But, my dear, best Augsburger! In connection with communism, you give us to understand that Germany is now poor in independent people, that nine-tenths of the better educated youth are begging the state for their future bread, that our rivers are neglected, that shipping has declined, that our once-flourishing commercial cities have faded, that in Prussia very slow progress is made toward free institutions, that the surplus of our population helplessly wanders away and ceases to be German among foreign nations -- and for all these problem there is not a single prescription, no attempt to become "clearer about the means of achieving the great act that is to redeem us from all these sins! Or don't you expect a peaceful solution? It almost seems that another article in the same issue, date-lined from Karlsruhe, points in that direction when you pose for Prussia the insidious question of the Customs Union: "Does anyone believe that such a crisis would pass like a brawl over smoking in the Tiergarten?" The reason you off your disbelief is communistic: "Let a crisis break out in industry; let millions in capital be lost; let thousands of workers go hungry." How inopportune our "peaceful expectation", after you had decided to let a bloody revolution break out! Perhaps, for this reason, your article on Great Britain by your own logic points approvingly to the demagogic physician, Dr. M'Douall, who emigrated to America because "nothing can be done with this royal family after all."

Before we part from you, we would, in passing, like to call your attention to your own wisdom -- your method which, with no shortage of phrases but without even a harmless idea here and there, makes you nevertheless speak up. You find that the polemic of Mr. Hennequin in Paris against the parceling out of the land puts him in surprising harmony with the Autonomes [aristocratic landowners]! Surprise, says Aristotle, is the beginning of philosophizing. You have ended at the beginning. Otherwise, would the surprising fact have escaped you that in Germany communistic principles are spread, not by the liberals, but by your reactionary friends?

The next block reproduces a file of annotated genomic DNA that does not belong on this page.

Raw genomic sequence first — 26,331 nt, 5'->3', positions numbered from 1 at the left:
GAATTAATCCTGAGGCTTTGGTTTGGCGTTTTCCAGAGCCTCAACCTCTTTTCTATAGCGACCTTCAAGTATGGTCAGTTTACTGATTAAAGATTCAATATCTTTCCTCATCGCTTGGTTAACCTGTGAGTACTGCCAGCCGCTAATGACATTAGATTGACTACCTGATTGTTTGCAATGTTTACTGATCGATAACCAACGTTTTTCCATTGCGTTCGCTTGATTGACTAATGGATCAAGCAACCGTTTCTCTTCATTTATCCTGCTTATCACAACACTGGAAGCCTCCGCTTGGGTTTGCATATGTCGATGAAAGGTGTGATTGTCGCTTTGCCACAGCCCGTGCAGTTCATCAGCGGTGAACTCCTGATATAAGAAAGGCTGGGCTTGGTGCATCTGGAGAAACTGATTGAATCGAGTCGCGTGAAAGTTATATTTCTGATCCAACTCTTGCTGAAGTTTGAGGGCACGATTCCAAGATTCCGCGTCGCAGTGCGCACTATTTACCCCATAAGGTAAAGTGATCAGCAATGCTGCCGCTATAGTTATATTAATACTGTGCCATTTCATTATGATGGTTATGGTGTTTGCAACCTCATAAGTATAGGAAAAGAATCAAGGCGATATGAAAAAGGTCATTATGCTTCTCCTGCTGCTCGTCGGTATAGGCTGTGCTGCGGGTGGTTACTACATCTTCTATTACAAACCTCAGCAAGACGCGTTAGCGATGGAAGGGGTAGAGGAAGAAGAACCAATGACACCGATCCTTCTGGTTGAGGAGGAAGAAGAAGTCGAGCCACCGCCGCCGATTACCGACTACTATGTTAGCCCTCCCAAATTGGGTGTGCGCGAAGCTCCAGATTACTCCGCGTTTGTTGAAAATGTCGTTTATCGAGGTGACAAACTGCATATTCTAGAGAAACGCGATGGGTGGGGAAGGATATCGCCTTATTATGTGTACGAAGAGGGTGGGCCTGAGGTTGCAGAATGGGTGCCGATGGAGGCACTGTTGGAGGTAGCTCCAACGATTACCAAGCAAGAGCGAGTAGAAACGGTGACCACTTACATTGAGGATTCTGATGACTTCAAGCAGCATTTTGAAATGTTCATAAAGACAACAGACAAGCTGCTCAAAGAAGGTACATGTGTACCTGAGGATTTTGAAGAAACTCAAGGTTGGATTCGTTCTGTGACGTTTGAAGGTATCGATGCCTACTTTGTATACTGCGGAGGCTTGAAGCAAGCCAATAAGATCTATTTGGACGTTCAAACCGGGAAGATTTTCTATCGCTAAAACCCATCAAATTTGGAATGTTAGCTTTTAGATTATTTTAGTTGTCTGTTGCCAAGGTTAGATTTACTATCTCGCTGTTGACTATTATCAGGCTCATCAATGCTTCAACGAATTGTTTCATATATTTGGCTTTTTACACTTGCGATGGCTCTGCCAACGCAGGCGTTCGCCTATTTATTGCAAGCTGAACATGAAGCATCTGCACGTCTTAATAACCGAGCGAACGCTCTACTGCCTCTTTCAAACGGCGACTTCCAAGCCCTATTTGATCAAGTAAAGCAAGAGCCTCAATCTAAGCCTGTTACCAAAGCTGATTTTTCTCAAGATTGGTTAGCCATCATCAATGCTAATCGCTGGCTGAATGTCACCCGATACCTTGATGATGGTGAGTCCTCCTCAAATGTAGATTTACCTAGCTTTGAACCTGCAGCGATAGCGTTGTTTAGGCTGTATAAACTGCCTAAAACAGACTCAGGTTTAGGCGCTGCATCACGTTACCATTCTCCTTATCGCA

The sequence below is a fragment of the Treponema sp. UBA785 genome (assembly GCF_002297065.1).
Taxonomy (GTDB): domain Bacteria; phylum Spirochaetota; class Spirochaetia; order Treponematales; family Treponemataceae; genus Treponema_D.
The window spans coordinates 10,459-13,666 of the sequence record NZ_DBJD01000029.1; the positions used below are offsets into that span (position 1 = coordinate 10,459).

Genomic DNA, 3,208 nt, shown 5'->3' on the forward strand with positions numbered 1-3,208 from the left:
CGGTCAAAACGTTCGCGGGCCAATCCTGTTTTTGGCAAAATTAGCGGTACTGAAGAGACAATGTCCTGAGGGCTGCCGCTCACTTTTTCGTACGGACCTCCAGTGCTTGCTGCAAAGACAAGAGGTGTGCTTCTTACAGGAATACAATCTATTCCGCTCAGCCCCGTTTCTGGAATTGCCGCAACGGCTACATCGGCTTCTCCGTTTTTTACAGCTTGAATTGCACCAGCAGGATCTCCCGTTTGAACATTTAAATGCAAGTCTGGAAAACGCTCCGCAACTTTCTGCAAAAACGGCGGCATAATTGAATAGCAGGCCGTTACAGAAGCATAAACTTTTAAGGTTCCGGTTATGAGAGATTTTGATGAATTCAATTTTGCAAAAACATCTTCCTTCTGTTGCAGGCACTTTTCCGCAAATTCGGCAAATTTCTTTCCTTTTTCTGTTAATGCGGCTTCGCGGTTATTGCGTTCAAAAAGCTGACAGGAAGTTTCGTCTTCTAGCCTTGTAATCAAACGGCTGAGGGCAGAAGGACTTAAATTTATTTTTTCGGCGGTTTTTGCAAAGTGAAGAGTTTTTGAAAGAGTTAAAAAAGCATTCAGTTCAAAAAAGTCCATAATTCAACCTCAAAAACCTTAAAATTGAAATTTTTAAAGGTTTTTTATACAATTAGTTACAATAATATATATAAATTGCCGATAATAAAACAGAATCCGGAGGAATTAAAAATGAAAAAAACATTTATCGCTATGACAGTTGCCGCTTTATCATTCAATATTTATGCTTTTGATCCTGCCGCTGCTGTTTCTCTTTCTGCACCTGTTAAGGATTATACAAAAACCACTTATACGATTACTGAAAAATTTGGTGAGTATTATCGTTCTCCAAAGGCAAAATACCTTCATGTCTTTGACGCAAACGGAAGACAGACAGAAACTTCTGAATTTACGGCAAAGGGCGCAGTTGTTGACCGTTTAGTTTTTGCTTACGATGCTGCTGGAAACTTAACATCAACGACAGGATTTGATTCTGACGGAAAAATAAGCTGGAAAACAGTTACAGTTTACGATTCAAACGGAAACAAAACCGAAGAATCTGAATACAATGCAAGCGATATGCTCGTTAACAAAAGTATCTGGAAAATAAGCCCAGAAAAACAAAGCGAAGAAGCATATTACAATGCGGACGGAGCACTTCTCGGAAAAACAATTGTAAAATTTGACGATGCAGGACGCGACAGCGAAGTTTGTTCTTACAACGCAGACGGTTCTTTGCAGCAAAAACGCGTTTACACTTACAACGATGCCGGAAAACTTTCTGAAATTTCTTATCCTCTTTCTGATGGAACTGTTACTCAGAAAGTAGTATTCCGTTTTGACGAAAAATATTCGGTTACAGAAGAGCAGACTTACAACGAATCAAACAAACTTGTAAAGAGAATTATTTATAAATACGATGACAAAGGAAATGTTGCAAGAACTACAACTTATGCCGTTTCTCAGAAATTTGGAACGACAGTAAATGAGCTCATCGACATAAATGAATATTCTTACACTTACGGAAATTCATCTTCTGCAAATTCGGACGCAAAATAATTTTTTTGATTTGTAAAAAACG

Who speaks of handicraft corporations? The reactionaries. the artisan class is to form a state within a state. Do you find it extraordinary that such ideas, couched in modern terms, thus read: "The state should transform itself into an artisan class"? If the state is to be a state for the artisan, but if the modern artisan, like any modern man, understands and can understand the state only as a sphere shared by all his fellow citizens -- how can you synthesize both of these ideas in any other way except in an artisan state?

Who polemicizes about parceling out the land? The reactionaries. A recently published feudalistic writing (Kosegarten on land parceling) went so far as to call private property a privilege. This is Fourier's principle. Once there is agreement on principles, may not there then be disagreement over consequences and implications?

The Rheinische Zeitung, which cannot concede the theoretical reality of communist ideas even in their present form, and can even less wish or consider possible their practical realization, will submit these ideas to a thorough criticism. If the Augsburg paper demanded and wanted more than slick phrases, it would see that writings such as those of Leroux, Considerant, and above all Proudhon's penetrating work, can be criticized, not through superficial notions of the moment, but only after long and deep study. We consider such "theoretical" works the more seriously as we do not agree with the Augsburg paper, which finds the "reality" of communist ideas not in Plato but in some obscure acquaintance who, not without some merit in some branches of scientific research, gave up the entire fortune that was at his disposal at the time and polished his confederates' dishes and boots, according to the will of Father Enfantin. We are firmly convinced that it is not the practical Attempt, but rather the theoretical application of communist ideas, that constitutes the real danger; for practical attempts, even those on a large scale, can be answered with cannon as soon as they become dangerous, but ideas, which conquer our intelligence, which overcome the outlook that reason has riveted to our conscience, are chains from which we cannot tear ourselves away without tearing our hearts; they are demons that man can overcome only by submitting to them. But the Augsburg paper has never come to know the troubled conscience that is evoked by a rebellion of man's subjective wishes against the objective insights of his own reason, because it possesses neither reason nor insight nor conscience.